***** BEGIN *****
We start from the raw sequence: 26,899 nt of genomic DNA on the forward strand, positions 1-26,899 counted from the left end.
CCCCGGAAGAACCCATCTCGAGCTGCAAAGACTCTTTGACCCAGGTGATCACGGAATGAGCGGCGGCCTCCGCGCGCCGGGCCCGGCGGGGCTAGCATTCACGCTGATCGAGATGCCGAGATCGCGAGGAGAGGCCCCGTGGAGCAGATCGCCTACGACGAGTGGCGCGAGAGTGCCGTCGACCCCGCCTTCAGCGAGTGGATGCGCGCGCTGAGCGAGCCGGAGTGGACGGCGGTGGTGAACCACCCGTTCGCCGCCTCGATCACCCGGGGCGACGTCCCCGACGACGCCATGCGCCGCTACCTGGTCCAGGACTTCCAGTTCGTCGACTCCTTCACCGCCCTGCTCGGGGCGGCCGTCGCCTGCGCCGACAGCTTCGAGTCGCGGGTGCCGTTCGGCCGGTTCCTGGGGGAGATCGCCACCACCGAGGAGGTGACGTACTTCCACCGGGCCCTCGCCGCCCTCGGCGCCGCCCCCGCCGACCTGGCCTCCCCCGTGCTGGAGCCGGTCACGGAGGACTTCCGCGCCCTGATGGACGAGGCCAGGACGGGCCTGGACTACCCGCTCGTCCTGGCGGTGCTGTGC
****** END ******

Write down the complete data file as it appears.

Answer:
We start from the raw sequence: 26,899 nt of genomic DNA on the forward strand, positions 1-26,899 counted from the left end.
CCCCGGAAGAACCCATCTCGAGCTGCAAAGACTCTTTGACCCAGGTGATCACGGAATGAGCGGCGGCCTCCGCGCGCCGGGCCCGGCGGGGCTAGCATTCACGCTGATCGAGATGCCGAGATCGCGAGGAGAGGCCCCGTGGAGCAGATCGCCTACGACGAGTGGCGCGAGAGTGCCGTCGACCCCGCCTTCAGCGAGTGGATGCGCGCGCTGAGCGAGCCGGAGTGGACGGCGGTGGTGAACCACCCGTTCGCCGCCTCGATCACCCGGGGCGACGTCCCCGACGACGCCATGCGCCGCTACCTGGTCCAGGACTTCCAGTTCGTCGACTCCTTCACCGCCCTGCTCGGGGCGGCCGTCGCCTGCGCCGACAGCTTCGAGTCGCGGGTGCCGTTCGGCCGGTTCCTGGGGGAGATCGCCACCACCGAGGAGGTGACGTACTTCCACCGGGCCCTCGCCGCCCTCGGCGCCGCCCCCGCCGACCTGGCCTCCCCCGTGCTGGAGCCGGTCACGGAGGACTTCCGCGCCCTGATGGACGAGGCCAGGACGGGCCTGGACTACCCGCTCGTCCTGGCGGTGCTGTGC